Getting published in….

It’s obvious isn’t it that your research should get published?  The sheer amount of time and effort spent planning, investigating and researching; of course you will want to get it published.  You want to set your career on the right path and be acknowledged for your work.  You’ve read hundreds of articles, conference papers, project reports, blogs, and tweets but faced with the reality of writing your own, how do you do it?  How do you turn all that work into something that a publisher might want to publish?  What do publishers look for in a journal article or book?  Where is the best place to publish? What are the processes involved in getting published?

Writing

Writing a paper or article for a journal or a conference is a good place to start, but some topics in the longer term may be best suited as a book or book chapter.  The choice will influence how you write, what you can or can’t include, and the style that you use.  Finding out about this is important, so when you plan your writing, visit the websites of potential publishers, journals or conferences for author information and guidance.  This could save you a lot of time spending hours preparing the wrong kind of paper.  You may want to find out more about specific writing styles: look for suitable courses, talks by publishers or check out some resources via the University Library Academic Skills Hub or on their website.

Research outputs can vary so it is helpful to look at other possible avenues for publishing. Your data, for instance, has anyone mentioned doing a ‘data paper’?  So much hard work has gone into collecting, analysing and interpreting your data. It can seem a waste to simply store it somewhere.  Over the last few years there has been a greater emphasis on getting better value out of data through deposit, enabling other people to have access to the data produced by your research. New specialist journals have focussed on papers about data and enabling researchers to get credit.  As a relatively new form there is less guidance on this area, so read some data papers and find out from someone who has actually written one, there are some around the University.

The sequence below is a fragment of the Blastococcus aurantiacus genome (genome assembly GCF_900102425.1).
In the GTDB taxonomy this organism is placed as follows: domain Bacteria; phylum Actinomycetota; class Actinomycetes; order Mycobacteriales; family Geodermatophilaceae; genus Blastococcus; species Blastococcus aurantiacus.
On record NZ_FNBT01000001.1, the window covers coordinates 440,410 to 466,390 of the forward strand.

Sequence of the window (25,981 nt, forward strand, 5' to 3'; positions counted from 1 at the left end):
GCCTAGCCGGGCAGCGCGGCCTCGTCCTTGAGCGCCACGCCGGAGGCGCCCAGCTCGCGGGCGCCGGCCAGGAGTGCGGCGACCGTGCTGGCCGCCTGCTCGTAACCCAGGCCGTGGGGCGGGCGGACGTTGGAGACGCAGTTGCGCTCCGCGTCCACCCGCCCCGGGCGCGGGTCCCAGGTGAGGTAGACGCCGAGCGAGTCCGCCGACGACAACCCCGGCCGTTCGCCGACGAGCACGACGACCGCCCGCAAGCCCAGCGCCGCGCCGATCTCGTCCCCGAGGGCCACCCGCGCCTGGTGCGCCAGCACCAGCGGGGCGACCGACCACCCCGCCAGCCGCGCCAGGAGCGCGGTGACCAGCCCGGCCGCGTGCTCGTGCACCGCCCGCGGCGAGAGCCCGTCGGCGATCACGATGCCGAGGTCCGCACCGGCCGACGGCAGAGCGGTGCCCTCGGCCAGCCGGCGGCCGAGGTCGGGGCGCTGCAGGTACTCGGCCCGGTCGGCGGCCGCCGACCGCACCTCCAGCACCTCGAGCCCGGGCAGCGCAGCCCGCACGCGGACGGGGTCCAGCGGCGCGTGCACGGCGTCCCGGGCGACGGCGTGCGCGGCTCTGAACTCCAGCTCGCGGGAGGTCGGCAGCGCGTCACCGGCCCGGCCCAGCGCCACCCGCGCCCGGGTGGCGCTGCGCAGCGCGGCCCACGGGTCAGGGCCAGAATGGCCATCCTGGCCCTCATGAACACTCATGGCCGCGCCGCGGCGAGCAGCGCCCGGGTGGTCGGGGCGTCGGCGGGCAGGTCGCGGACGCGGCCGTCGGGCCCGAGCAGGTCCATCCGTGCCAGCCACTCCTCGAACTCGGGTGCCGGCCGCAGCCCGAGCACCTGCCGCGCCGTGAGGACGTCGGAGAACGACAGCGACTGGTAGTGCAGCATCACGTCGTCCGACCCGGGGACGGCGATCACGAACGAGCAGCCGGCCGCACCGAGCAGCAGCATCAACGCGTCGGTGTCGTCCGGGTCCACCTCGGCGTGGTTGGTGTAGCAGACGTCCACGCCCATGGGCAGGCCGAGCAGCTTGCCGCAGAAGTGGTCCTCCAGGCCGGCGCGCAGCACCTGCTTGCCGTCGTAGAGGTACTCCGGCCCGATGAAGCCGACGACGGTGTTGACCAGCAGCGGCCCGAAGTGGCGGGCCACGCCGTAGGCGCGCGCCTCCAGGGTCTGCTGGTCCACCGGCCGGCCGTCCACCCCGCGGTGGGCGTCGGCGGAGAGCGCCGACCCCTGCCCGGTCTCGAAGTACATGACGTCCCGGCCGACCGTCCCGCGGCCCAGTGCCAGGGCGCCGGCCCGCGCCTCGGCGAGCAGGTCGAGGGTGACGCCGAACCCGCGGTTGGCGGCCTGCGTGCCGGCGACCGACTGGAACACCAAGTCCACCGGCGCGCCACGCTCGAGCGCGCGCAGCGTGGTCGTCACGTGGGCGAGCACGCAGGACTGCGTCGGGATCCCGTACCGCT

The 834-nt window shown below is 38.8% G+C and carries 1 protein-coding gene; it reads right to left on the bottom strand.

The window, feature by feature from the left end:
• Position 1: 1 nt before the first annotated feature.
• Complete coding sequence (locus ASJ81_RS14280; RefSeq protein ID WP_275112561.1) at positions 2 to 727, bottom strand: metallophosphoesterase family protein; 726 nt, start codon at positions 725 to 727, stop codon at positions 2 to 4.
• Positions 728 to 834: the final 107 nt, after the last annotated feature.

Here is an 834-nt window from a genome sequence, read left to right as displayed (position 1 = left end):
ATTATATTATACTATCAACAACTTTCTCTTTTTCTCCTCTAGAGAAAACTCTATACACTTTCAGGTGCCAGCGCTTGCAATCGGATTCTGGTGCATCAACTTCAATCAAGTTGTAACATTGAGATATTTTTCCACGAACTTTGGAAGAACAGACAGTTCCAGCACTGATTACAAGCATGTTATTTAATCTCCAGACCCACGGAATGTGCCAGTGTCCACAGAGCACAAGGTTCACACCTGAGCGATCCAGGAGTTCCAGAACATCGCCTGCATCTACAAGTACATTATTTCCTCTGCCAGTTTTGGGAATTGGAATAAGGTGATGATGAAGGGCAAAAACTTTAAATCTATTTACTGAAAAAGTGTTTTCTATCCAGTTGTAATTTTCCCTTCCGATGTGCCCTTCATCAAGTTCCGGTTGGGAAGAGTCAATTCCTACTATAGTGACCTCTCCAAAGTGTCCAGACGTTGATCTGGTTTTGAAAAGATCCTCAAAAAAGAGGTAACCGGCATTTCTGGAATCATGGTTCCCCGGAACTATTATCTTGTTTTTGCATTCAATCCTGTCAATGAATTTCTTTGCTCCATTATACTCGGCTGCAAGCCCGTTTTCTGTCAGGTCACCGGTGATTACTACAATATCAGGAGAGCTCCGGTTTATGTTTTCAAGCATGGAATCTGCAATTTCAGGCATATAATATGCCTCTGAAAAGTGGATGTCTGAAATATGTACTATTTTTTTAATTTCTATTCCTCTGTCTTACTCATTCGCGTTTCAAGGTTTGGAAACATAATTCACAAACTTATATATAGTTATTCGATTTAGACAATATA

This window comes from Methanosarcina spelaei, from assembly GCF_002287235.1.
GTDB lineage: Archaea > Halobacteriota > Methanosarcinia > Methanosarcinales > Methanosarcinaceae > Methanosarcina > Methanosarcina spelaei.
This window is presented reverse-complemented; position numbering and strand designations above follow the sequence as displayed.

Another choice that you will need to make is the form of publishing you want to use.  Who do you want to be able to see your research – just a select few or a wider audience?  Considerable debate has taken place over the last decade about the impact of research on the wider community; this has included the model of publishing.  Open forms of publishing have developed and new opportunities continue to appear.  Examples of this include open access journals, where all papers are available to readers immediately and hybrid journals, where some papers are open and others are not.  The Open Library of the Humanities, launched in 2013, is an example.  This service offers opportunities to publish material openly from a range of disciplines: classics, modern languages, sociology, anthropology and digital humanities.

OLH

Launching as part of the University of Southampton Festival of Doctoral Research, the Library has organised a series of events entitled: ‘Getting Published in…’ that will explore some of these areas.  Book now for:

Book your place, now.

Dorothy Byatt,  Research Engagement Librarian

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